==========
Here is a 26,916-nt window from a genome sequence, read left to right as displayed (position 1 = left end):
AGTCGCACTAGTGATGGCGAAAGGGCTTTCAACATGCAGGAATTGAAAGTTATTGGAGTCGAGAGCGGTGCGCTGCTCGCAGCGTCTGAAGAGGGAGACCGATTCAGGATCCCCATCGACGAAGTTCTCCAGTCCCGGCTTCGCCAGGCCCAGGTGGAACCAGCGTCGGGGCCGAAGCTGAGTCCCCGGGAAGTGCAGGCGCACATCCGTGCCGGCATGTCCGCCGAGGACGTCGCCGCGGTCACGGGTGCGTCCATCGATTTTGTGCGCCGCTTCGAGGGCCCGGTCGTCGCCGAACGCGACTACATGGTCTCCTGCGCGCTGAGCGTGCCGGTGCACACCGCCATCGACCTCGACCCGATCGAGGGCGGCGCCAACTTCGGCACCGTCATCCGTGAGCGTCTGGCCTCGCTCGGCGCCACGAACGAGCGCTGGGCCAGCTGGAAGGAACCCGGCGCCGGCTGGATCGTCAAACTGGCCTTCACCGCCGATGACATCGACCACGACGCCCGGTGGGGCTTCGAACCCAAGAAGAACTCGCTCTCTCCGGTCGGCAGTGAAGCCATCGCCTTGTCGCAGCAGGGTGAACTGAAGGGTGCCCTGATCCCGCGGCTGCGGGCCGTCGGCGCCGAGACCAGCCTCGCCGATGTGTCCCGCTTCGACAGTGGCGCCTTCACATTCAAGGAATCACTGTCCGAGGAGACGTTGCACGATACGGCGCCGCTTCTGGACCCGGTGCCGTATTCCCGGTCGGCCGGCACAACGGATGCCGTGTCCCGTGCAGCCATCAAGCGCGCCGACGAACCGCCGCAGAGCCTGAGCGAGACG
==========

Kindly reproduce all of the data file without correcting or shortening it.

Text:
Here is a 26,916-nt window from a genome sequence, read left to right as displayed (position 1 = left end):
AGTCGCACTAGTGATGGCGAAAGGGCTTTCAACATGCAGGAATTGAAAGTTATTGGAGTCGAGAGCGGTGCGCTGCTCGCAGCGTCTGAAGAGGGAGACCGATTCAGGATCCCCATCGACGAAGTTCTCCAGTCCCGGCTTCGCCAGGCCCAGGTGGAACCAGCGTCGGGGCCGAAGCTGAGTCCCCGGGAAGTGCAGGCGCACATCCGTGCCGGCATGTCCGCCGAGGACGTCGCCGCGGTCACGGGTGCGTCCATCGATTTTGTGCGCCGCTTCGAGGGCCCGGTCGTCGCCGAACGCGACTACATGGTCTCCTGCGCGCTGAGCGTGCCGGTGCACACCGCCATCGACCTCGACCCGATCGAGGGCGGCGCCAACTTCGGCACCGTCATCCGTGAGCGTCTGGCCTCGCTCGGCGCCACGAACGAGCGCTGGGCCAGCTGGAAGGAACCCGGCGCCGGCTGGATCGTCAAACTGGCCTTCACCGCCGATGACATCGACCACGACGCCCGGTGGGGCTTCGAACCCAAGAAGAACTCGCTCTCTCCGGTCGGCAGTGAAGCCATCGCCTTGTCGCAGCAGGGTGAACTGAAGGGTGCCCTGATCCCGCGGCTGCGGGCCGTCGGCGCCGAGACCAGCCTCGCCGATGTGTCCCGCTTCGACAGTGGCGCCTTCACATTCAAGGAATCACTGTCCGAGGAGACGTTGCACGATACGGCGCCGCTTCTGGACCCGGTGCCGTATTCCCGGTCGGCCGGCACAACGGATGCCGTGTCCCGTGCAGCCATCAAGCGCGCCGACGAACCGCCGCAGAGCCTGAGCGAGACG